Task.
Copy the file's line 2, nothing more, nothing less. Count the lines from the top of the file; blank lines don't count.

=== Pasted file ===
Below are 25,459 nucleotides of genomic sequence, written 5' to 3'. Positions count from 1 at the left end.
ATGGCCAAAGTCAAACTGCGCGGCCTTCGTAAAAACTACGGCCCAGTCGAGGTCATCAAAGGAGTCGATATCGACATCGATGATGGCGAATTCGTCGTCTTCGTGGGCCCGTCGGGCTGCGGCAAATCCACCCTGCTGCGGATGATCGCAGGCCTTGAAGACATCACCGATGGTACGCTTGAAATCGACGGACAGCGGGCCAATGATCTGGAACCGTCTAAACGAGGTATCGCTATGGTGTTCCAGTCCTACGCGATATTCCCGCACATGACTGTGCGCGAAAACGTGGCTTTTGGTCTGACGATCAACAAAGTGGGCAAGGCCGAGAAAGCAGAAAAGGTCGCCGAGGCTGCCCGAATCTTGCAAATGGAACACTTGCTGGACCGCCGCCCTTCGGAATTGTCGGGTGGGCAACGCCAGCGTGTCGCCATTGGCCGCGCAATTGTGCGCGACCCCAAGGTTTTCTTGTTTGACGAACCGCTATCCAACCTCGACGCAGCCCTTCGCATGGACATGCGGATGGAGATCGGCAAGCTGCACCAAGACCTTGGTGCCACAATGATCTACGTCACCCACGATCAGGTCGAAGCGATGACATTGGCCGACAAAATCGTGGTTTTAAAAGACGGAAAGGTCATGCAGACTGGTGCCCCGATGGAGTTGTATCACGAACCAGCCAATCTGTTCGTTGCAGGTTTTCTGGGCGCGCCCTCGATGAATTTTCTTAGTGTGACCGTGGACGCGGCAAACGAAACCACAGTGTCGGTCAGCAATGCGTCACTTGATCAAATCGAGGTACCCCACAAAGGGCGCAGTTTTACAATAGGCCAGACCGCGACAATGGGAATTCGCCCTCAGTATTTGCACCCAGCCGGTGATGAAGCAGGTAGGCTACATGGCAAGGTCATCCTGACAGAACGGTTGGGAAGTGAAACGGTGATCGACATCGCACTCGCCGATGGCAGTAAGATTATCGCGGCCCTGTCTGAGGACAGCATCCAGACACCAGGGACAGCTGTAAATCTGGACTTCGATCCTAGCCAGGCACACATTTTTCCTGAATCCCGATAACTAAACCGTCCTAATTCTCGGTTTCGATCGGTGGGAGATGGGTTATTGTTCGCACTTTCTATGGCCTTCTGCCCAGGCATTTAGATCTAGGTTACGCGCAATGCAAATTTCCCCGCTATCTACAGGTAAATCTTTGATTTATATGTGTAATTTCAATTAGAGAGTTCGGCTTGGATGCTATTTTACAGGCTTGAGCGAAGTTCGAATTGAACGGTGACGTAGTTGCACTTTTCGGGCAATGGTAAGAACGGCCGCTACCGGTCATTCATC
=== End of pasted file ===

ATGGCCAAAGTCAAACTGCGCGGCCTTCGTAAAAACTACGGCCCAGTCGAGGTCATCAAAGGAGTCGATATCGACATCGATGATGGCGAATTCGTCGTCTTCGTGGGCCCGTCGGGCTGCGGCAAATCCACCCTGCTGCGGATGATCGCAGGCCTTGAAGACATCACCGATGGTACGCTTGAAATCGACGGACAGCGGGCCAATGATCTGGAACCGTCTAAACGAGGTATCGCTATGGTGTTCCAGTCCTACGCGATATTCCCGCACATGACTGTGCGCGAAAACGTGGCTTTTGGTCTGACGATCAACAAAGTGGGCAAGGCCGAGAAAGCAGAAAAGGTCGCCGAGGCTGCCCGAATCTTGCAAATGGAACACTTGCTGGACCGCCGCCCTTCGGAATTGTCGGGTGGGCAACGCCAGCGTGTCGCCATTGGCCGCGCAATTGTGCGCGACCCCAAGGTTTTCTTGTTTGACGAACCGCTATCCAACCTCGACGCAGCCCTTCGCATGGACATGCGGATGGAGATCGGCAAGCTGCACCAAGACCTTGGTGCCACAATGATCTACGTCACCCACGATCAGGTCGAAGCGATGACATTGGCCGACAAAATCGTGGTTTTAAAAGACGGAAAGGTCATGCAGACTGGTGCCCCGATGGAGTTGTATCACGAACCAGCCAATCTGTTCGTTGCAGGTTTTCTGGGCGCGCCCTCGATGAATTTTCTTAGTGTGACCGTGGACGCGGCAAACGAAACCACAGTGTCGGTCAGCAATGCGTCACTTGATCAAATCGAGGTACCCCACAAAGGGCGCAGTTTTACAATAGGCCAGACCGCGACAATGGGAATTCGCCCTCAGTATTTGCACCCAGCCGGTGATGAAGCAGGTAGGCTACATGGCAAGGTCATCCTGACAGAACGGTTGGGAAGTGAAACGGTGATCGACATCGCACTCGCCGATGGCAGTAAGATTATCGCGGCCCTGTCTGAGGACAGCATCCAGACACCAGGGACAGCTGTAAATCTGGACTTCGATCCTAGCCAGGCACACATTTTTCCTGAATCCCGATAACTAAACCGTCCTAATTCTCGGTTTCGATCGGTGGGAGATGGGTTATTGTTCGCACTTTCTATGGCCTTCTGCCCAGGCATTTAGATCTAGGTTACGCGCAATGCAAATTTCCCCGCTATCTACAGGTAAATCTTTGATTTATATGTGTAATTTCAATTAGAGAGTTCGGCTTGGATGCTATTTTACAGGCTTGAGCGAAGTTCGAATTGAACGGTGACGTAGTTGCACTTTTCGGGCAATGGTAAGAACGGCCGCTACCGGTCATTCATC